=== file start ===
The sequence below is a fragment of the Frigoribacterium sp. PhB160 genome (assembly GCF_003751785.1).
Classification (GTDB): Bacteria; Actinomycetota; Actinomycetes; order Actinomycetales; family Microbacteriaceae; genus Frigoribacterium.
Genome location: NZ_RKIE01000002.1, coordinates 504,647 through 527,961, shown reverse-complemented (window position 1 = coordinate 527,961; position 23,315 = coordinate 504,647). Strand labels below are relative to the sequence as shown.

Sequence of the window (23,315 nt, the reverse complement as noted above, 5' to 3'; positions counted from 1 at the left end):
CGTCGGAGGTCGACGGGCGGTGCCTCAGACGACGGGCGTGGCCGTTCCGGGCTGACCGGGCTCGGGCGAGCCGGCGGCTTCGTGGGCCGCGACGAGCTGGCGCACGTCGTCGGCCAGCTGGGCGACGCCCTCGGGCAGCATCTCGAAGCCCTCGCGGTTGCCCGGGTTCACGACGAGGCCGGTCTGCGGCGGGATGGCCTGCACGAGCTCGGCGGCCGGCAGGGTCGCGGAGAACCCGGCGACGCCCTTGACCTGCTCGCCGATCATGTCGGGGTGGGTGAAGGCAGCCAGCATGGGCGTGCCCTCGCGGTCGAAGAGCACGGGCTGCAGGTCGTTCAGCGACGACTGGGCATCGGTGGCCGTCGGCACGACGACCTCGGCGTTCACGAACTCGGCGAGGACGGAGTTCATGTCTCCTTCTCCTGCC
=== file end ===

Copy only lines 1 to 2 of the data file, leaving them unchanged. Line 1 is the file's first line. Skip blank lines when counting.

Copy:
The sequence below is a fragment of the Frigoribacterium sp. PhB160 genome (assembly GCF_003751785.1).
Classification (GTDB): Bacteria; Actinomycetota; Actinomycetes; order Actinomycetales; family Microbacteriaceae; genus Frigoribacterium.